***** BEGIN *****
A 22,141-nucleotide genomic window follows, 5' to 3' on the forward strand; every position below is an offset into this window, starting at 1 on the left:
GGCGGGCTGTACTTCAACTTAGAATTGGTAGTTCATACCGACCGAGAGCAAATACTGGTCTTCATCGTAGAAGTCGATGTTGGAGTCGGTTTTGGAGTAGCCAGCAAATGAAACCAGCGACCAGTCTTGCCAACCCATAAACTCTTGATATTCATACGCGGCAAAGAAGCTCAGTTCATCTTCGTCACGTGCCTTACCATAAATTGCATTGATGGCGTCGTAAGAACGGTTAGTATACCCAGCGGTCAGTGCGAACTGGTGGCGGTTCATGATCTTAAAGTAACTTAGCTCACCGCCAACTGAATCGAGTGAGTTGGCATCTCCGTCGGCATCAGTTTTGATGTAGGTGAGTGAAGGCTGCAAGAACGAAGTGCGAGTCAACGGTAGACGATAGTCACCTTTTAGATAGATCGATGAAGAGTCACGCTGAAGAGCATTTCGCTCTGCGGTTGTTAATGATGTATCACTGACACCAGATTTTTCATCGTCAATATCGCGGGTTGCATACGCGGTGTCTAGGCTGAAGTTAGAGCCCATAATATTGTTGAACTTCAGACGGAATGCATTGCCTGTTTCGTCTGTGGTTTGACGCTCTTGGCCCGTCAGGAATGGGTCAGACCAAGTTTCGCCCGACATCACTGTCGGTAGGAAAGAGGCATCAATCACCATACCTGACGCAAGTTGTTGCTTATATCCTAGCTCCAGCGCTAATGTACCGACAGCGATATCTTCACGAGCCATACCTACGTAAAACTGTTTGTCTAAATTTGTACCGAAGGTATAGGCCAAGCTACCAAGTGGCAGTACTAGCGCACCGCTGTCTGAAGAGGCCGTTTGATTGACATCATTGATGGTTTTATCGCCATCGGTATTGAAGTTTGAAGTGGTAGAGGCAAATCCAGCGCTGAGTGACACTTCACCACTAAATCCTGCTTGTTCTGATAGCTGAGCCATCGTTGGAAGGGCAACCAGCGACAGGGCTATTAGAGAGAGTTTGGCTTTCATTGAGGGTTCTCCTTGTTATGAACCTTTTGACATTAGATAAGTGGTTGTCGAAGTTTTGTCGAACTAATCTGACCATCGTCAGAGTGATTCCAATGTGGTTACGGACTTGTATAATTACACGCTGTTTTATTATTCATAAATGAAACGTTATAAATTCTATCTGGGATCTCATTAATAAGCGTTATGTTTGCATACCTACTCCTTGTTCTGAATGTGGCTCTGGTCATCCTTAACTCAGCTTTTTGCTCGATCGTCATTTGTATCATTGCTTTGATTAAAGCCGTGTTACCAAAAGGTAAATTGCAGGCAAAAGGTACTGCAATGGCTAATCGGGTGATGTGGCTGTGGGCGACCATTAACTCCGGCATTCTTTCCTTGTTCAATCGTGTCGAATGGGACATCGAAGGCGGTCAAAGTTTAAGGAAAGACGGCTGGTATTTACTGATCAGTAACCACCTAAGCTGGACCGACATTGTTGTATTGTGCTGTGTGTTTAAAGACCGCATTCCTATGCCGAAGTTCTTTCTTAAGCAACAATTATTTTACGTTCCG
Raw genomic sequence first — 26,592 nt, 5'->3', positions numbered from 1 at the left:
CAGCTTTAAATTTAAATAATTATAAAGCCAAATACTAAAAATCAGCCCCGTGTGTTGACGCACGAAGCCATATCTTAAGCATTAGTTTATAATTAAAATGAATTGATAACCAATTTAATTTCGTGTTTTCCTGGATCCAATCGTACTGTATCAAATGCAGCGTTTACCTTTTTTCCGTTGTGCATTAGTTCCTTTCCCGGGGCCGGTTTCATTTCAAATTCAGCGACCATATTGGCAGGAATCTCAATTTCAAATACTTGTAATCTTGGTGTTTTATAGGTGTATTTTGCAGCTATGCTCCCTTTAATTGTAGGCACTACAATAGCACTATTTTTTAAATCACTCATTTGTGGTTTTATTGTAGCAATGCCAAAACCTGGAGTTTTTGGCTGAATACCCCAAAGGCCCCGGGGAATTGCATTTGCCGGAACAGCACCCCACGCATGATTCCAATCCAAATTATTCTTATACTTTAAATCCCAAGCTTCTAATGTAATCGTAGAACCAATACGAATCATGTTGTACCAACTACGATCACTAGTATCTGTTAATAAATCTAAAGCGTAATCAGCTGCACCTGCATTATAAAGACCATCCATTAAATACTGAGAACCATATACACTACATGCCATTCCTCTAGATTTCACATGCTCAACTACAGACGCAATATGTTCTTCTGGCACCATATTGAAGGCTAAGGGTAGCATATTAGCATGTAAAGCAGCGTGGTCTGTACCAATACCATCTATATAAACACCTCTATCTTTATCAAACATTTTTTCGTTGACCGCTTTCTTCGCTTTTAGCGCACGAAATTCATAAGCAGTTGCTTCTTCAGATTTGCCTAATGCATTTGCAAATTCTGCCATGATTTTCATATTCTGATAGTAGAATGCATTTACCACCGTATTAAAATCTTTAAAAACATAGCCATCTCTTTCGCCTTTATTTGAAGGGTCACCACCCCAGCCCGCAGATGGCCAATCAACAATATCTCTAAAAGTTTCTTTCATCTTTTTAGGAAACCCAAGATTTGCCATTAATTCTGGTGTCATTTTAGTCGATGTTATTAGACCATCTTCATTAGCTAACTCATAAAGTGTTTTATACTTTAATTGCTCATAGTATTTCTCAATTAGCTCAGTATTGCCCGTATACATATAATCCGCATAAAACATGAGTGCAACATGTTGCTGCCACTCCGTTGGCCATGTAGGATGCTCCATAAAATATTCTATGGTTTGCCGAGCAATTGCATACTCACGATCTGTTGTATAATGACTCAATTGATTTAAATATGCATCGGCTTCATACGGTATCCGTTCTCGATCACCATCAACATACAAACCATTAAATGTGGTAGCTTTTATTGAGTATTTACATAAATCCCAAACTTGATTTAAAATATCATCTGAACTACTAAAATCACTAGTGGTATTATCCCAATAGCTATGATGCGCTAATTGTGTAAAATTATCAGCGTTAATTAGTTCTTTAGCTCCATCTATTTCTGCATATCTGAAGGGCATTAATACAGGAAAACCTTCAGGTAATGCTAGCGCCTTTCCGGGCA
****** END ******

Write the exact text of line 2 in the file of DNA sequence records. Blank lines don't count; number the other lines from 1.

GGCGGGCTGTACTTCAACTTAGAATTGGTAGTTCATACCGACCGAGAGCAAATACTGGTCTTCATCGTAGAAGTCGATGTTGGAGTCGGTTTTGGAGTAGCCAGCAAATGAAACCAGCGACCAGTCTTGCCAACCCATAAACTCTTGATATTCATACGCGGCAAAGAAGCTCAGTTCATCTTCGTCACGTGCCTTACCATAAATTGCATTGATGGCGTCGTAAGAACGGTTAGTATACCCAGCGGTCAGTGCGAACTGGTGGCGGTTCATGATCTTAAAGTAACTTAGCTCACCGCCAACTGAATCGAGTGAGTTGGCATCTCCGTCGGCATCAGTTTTGATGTAGGTGAGTGAAGGCTGCAAGAACGAAGTGCGAGTCAACGGTAGACGATAGTCACCTTTTAGATAGATCGATGAAGAGTCACGCTGAAGAGCATTTCGCTCTGCGGTTGTTAATGATGTATCACTGACACCAGATTTTTCATCGTCAATATCGCGGGTTGCATACGCGGTGTCTAGGCTGAAGTTAGAGCCCATAATATTGTTGAACTTCAGACGGAATGCATTGCCTGTTTCGTCTGTGGTTTGACGCTCTTGGCCCGTCAGGAATGGGTCAGACCAAGTTTCGCCCGACATCACTGTCGGTAGGAAAGAGGCATCAATCACCATACCTGACGCAAGTTGTTGCTTATATCCTAGCTCCAGCGCTAATGTACCGACAGCGATATCTTCACGAGCCATACCTACGTAAAACTGTTTGTCTAAATTTGTACCGAAGGTATAGGCCAAGCTACCAAGTGGCAGTACTAGCGCACCGCTGTCTGAAGAGGCCGTTTGATTGACATCATTGATGGTTTTATCGCCATCGGTATTGAAGTTTGAAGTGGTAGAGGCAAATCCAGCGCTGAGTGACACTTCACCACTAAATCCTGCTTGTTCTGATAGCTGAGCCATCGTTGGAAGGGCAACCAGCGACAGGGCTATTAGAGAGAGTTTGGCTTTCATTGAGGGTTCTCCTTGTTATGAACCTTTTGACATTAGATAAGTGGTTGTCGAAGTTTTGTCGAACTAATCTGACCATCGTCAGAGTGATTCCAATGTGGTTACGGACTTGTATAATTACACGCTGTTTTATTATTCATAAATGAAACGTTATAAATTCTATCTGGGATCTCATTAATAAGCGTTATGTTTGCATACCTACTCCTTGTTCTGAATGTGGCTCTGGTCATCCTTAACTCAGCTTTTTGCTCGATCGTCATTTGTATCATTGCTTTGATTAAAGCCGTGTTACCAAAAGGTAAATTGCAGGCAAAAGGTACTGCAATGGCTAATCGGGTGATGTGGCTGTGGGCGACCATTAACTCCGGCATTCTTTCCTTGTTCAATCGTGTCGAATGGGACATCGAAGGCGGTCAAAGTTTAAGGAAAGACGGCTGGTATTTACTGATCAGTAACCACCTAAGCTGGACCGACATTGTTGTATTGTGCTGTGTGTTTAAAGACCGCATTCCTATGCCGAAGTTCTTTCTTAAGCAACAATTATTTTACGTTCCG